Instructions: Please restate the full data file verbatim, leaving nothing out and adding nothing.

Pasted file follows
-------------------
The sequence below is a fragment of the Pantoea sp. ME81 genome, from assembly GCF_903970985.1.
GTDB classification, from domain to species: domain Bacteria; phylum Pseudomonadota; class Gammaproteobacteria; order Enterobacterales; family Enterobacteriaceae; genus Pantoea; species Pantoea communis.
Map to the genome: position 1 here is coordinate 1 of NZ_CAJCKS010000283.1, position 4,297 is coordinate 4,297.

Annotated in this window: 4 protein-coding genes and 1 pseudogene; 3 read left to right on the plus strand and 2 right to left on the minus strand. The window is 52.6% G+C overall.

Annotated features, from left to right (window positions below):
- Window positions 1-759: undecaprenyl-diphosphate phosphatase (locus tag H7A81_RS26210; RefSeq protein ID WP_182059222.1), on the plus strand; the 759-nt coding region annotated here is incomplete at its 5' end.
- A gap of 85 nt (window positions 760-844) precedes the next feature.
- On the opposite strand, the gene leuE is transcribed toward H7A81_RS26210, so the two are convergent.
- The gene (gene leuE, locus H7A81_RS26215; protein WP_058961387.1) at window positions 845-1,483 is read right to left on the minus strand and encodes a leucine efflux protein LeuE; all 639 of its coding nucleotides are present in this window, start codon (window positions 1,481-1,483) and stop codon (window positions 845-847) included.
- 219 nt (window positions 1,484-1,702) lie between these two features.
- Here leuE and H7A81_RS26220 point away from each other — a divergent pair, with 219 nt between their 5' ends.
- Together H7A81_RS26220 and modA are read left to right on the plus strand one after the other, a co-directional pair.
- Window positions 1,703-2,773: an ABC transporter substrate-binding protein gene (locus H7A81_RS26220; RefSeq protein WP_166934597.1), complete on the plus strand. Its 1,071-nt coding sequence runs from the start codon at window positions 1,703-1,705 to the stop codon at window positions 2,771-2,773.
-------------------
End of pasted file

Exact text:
The sequence below is a fragment of the Pantoea sp. ME81 genome, from assembly GCF_903970985.1.
GTDB classification, from domain to species: domain Bacteria; phylum Pseudomonadota; class Gammaproteobacteria; order Enterobacterales; family Enterobacteriaceae; genus Pantoea; species Pantoea communis.
Map to the genome: position 1 here is coordinate 1 of NZ_CAJCKS010000283.1, position 4,297 is coordinate 4,297.

Annotated in this window: 4 protein-coding genes and 1 pseudogene; 3 read left to right on the plus strand and 2 right to left on the minus strand. The window is 52.6% G+C overall.

Annotated features, from left to right (window positions below):
- Window positions 1-759: undecaprenyl-diphosphate phosphatase (locus tag H7A81_RS26210; RefSeq protein ID WP_182059222.1), on the plus strand; the 759-nt coding region annotated here is incomplete at its 5' end.
- A gap of 85 nt (window positions 760-844) precedes the next feature.
- On the opposite strand, the gene leuE is transcribed toward H7A81_RS26210, so the two are convergent.
- The gene (gene leuE, locus H7A81_RS26215; protein WP_058961387.1) at window positions 845-1,483 is read right to left on the minus strand and encodes a leucine efflux protein LeuE; all 639 of its coding nucleotides are present in this window, start codon (window positions 1,481-1,483) and stop codon (window positions 845-847) included.
- 219 nt (window positions 1,484-1,702) lie between these two features.
- Here leuE and H7A81_RS26220 point away from each other — a divergent pair, with 219 nt between their 5' ends.
- Together H7A81_RS26220 and modA are read left to right on the plus strand one after the other, a co-directional pair.
- Window positions 1,703-2,773: an ABC transporter substrate-binding protein gene (locus H7A81_RS26220; RefSeq protein WP_166934597.1), complete on the plus strand. Its 1,071-nt coding sequence runs from the start codon at window positions 1,703-1,705 to the stop codon at window positions 2,771-2,773.